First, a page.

Barbie: I Can’t Be a Computer Engineer
Full disclosure: My four-year-old daughter plays with Barbies. She also plays with hammers, tiaras, baseball bats, nail polish, and those poor, poor frogs she finds in the yard (sorry, guys).
I would say, overall, my daughter is a “girly” girl, but that’s who she is. My husband and I provide her equal access to all types of toys; she just happens to really like sparkles. And that’s OK. She also really likes science.
What’s not OK is the latest Barbie “I Can Be . . .” book (which, as of this posting, has been discontinued by the publisher). You’ve probably caught wind of the backlash already, but just in case you missed it, let me bring you up to speed.
This colossal failure is called Barbie: I Can Be a Computer Engineer. Only, she can’t. In this story, Barbie is incapable of doing more than designing a game—you know, the pretty stuff. The actual coding is handed over to the fellas, who also, I might add, have to swoop in and rescue poor, hapless Barbie when she accidentally infects her and her sister’s computers with a virus. Oops! *giggle*
When I first heard about this book a couple of weeks ago, I lifted my forehead from my desk—where I had firmly and repeatedly placed it—and I contacted the group Girls Who Code, whose founder and CEO, Reshma Saujani, shared her reaction here.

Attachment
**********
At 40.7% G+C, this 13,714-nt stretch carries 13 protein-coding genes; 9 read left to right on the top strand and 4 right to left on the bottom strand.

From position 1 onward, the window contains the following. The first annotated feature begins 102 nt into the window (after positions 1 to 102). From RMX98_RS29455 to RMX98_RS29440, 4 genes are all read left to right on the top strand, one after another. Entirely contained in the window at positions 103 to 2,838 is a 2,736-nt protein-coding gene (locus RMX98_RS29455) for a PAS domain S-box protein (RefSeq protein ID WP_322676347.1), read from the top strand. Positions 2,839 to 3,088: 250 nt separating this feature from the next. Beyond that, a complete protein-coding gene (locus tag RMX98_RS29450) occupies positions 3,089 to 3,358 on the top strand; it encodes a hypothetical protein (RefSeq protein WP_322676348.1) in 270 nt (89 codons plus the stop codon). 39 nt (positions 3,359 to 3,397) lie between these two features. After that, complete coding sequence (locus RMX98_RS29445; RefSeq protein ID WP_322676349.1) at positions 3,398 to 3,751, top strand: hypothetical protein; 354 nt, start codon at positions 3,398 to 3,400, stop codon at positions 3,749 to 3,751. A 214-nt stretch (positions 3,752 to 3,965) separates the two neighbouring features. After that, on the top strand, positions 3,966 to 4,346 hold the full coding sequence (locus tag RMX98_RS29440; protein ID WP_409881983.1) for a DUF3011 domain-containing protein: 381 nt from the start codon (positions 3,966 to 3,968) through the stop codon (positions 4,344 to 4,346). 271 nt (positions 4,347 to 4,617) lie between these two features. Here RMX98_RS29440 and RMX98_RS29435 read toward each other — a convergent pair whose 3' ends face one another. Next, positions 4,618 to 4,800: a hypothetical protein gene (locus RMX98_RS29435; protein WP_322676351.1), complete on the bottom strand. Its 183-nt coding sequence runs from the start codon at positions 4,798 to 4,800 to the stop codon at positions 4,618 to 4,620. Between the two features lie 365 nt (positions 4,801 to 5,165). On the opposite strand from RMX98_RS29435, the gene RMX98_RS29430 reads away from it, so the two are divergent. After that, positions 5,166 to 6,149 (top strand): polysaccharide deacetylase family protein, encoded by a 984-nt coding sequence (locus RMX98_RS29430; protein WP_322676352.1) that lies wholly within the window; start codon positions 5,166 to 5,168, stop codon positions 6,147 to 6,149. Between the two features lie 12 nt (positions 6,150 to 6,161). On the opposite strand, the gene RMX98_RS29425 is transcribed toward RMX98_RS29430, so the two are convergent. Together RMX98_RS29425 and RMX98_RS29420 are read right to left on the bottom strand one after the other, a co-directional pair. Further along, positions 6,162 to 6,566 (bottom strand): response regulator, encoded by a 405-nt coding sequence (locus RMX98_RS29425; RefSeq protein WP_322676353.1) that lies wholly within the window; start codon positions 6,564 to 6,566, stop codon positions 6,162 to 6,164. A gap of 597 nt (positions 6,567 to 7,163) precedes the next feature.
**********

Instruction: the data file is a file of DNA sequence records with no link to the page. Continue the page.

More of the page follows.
While Saujani’s response is eloquently written and inspiring, the really-ticked-off side of me particularly enjoyed the flaming the book received by the Internet, especially by the Feminist Hacker Barbie website and hashtag. (Fair warning: Some of the language is a bit colorful.)
But the outlook is far from bleak. The challenge of engaging girls in computer science—and keeping them there—has gained a lot of attention of late. There are many resources emerging encouraging girls (and boys) to code using fun, interactive projects.
In fact, Anna and Elsa are even on the it’s-cool-to-code bus, as is Nobel Peace Prize winner Malala Yousafzai. So, why can’t Barbie’s handlers get their act together and provide girls with a software engineering storyline that is technically accurate, not insulting, and actively encourages girls to embrace the science side of themselves? There’s no reason why software engineers can’t sparkle, too, if that’s their thing.
What are your thoughts on the Barbie debacle? Do you think we need to encourage the next generation of potential software professionals to learn to code while they are still learning to read?